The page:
The Serious Fraud Office Director Lisa Osofsky has once more expressed her desire to see covert surveillance play a greater role in her agency’s battle against white-collar crime.
Speaking at an ABA conference in London, the Director has emphasised the value of such an approach when it comes to tackling crime and her belief in the need to work closely with cooperating defendants.
It is an idea that is understandable. After all, information gained from those who decide to tell all in exchange for some kind of a deal with the authorities can be of great worth to the SFO – or any investigating agency. And covert surveillance is arguably the most direct way of obtaining evidence necessary for a prosecution, especially regarding white-collar crime where the chances of a “smoking gun’’ being left behind can be more remote than in other forms of criminal activity.
Yet the SFO has less experience than other agencies in covert policing methods and its officers have no power of arrest. This could arguably be overcome by calling on the services of the National Crime Agency (NCA) or police forces if and when the need arises. Agencies can and do work together. And if they could be deployed in harmony on cases this could be a game changer for the SFO.
Covert surveillance can be of value. It has certainly brought success in a number of HM Revenue and Customs (HMRC) tax fraud cases. But what needs to be considered is whether this is a practical approach for the SFO.
The NCA could be deployed on behalf of the SFO to, for example, bug a Chief Executive Officer’s car, office or home. But, assuming the legality of the bug was not in question, any success would depend on audio or video evidence being obtained of the person in question talking loud and clear about their wrongdoing, as all the mob guys seem to do when they are bugged in US crime dramas.
If the SFO is looking to use wires on cooperating witnesses in order to obtain evidence, this is a route that is fraught with difficulties in the UK. The barriers to their use, both legal and cultural, can seem to be insurmountable. And given the historical lack of enthusiasm for wiretaps and cooperating defendants, there may need to a culture change to make increased use more palatable. In the US, there are incentives available for those who choose to cooperate whereas the best the UK can really offer is immunity. This makes it difficult to understand why anyone other than those known by the SFO to be mired in the offending would come forward.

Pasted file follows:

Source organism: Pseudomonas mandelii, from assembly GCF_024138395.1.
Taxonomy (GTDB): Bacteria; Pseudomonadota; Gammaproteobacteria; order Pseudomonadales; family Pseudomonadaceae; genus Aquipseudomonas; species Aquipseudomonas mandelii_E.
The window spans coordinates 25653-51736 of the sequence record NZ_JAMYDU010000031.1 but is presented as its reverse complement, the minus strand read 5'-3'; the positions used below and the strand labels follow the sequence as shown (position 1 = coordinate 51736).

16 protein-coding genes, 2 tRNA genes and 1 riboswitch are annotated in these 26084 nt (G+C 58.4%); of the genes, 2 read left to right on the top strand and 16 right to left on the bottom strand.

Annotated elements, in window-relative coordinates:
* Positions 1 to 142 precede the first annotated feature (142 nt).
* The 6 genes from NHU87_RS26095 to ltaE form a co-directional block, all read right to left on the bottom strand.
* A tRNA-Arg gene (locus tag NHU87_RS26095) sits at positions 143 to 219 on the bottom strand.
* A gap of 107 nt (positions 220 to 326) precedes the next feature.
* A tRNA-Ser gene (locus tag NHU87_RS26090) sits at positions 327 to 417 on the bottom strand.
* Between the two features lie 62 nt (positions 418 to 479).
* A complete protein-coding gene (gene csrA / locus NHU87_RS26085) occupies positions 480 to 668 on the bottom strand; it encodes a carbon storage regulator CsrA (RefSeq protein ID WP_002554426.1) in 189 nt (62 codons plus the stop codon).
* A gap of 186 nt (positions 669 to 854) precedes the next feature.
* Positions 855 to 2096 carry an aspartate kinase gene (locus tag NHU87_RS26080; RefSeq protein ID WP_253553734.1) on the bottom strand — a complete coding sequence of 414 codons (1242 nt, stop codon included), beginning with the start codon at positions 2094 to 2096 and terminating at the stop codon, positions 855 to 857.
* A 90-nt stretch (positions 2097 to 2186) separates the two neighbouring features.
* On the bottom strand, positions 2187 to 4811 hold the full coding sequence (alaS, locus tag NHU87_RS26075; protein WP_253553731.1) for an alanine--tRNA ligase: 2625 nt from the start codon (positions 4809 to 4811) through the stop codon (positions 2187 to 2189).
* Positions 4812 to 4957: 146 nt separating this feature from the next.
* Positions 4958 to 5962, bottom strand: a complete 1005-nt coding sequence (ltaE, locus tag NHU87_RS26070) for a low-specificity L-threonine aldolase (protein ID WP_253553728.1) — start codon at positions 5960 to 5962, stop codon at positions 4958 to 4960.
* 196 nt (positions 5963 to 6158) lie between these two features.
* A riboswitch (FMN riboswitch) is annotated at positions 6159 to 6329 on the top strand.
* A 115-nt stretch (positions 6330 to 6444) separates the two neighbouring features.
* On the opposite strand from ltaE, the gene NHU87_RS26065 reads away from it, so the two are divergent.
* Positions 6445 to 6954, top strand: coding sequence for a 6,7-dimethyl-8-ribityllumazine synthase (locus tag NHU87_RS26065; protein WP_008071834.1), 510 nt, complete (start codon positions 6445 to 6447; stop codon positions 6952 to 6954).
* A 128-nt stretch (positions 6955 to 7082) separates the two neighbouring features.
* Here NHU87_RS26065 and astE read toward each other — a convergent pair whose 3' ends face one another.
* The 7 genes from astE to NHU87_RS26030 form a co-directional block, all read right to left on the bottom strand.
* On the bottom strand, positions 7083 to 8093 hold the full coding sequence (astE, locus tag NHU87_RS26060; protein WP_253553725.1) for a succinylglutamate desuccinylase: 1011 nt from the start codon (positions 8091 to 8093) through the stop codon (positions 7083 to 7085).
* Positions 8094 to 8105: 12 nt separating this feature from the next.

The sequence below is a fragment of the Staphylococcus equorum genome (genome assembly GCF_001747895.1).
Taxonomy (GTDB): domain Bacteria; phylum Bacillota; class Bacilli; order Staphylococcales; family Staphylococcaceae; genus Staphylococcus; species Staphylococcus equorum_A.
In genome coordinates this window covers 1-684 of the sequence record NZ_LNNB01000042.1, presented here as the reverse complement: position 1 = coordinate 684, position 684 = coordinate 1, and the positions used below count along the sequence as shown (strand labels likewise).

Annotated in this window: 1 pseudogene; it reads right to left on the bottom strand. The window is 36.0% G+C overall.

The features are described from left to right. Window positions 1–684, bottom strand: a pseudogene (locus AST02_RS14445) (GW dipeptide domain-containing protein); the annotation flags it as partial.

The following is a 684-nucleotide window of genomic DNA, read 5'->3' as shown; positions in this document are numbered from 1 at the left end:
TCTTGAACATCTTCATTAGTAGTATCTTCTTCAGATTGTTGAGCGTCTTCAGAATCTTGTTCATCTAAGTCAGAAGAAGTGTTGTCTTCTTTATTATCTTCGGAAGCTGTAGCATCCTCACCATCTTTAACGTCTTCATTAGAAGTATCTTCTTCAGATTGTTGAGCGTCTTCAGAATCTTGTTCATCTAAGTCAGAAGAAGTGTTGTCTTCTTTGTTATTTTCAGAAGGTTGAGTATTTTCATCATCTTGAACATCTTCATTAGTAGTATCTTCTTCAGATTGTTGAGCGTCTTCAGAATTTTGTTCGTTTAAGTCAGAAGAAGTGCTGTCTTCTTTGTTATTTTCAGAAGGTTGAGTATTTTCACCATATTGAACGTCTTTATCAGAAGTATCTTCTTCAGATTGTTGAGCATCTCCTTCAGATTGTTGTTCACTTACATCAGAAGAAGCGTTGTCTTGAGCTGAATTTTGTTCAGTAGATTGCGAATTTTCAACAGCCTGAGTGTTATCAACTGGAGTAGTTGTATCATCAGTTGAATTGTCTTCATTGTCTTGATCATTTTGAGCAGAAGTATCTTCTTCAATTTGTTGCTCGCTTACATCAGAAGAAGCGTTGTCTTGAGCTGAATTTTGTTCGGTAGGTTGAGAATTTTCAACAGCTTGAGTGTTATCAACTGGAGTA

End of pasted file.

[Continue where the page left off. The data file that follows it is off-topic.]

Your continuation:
It is very rare for an SFO investigation to be live at the time of the event. It needs a trigger for that to happen, which inevitably points towards a whistleblower. So unless the SFO has real-time information about an ongoing offence – or about plots to commit an offence –then they are realistically only going to be able to deploy surveillance after the event, in the hope that someone does talk about the wrongdoing that has been committed.
If the SFO is set to rely on after-the-event surveillance while itself lacking experience in conducting surveillance, it could be said that the agency has areas of weakness when it comes to carrying out its own investigations. It may well come to use surveillance intelligently and successfully. But, in order to do so, it is going to require the perfect storm of real-time intelligence, the availability of expertise from other agencies and the possibility of someone being ready to talk.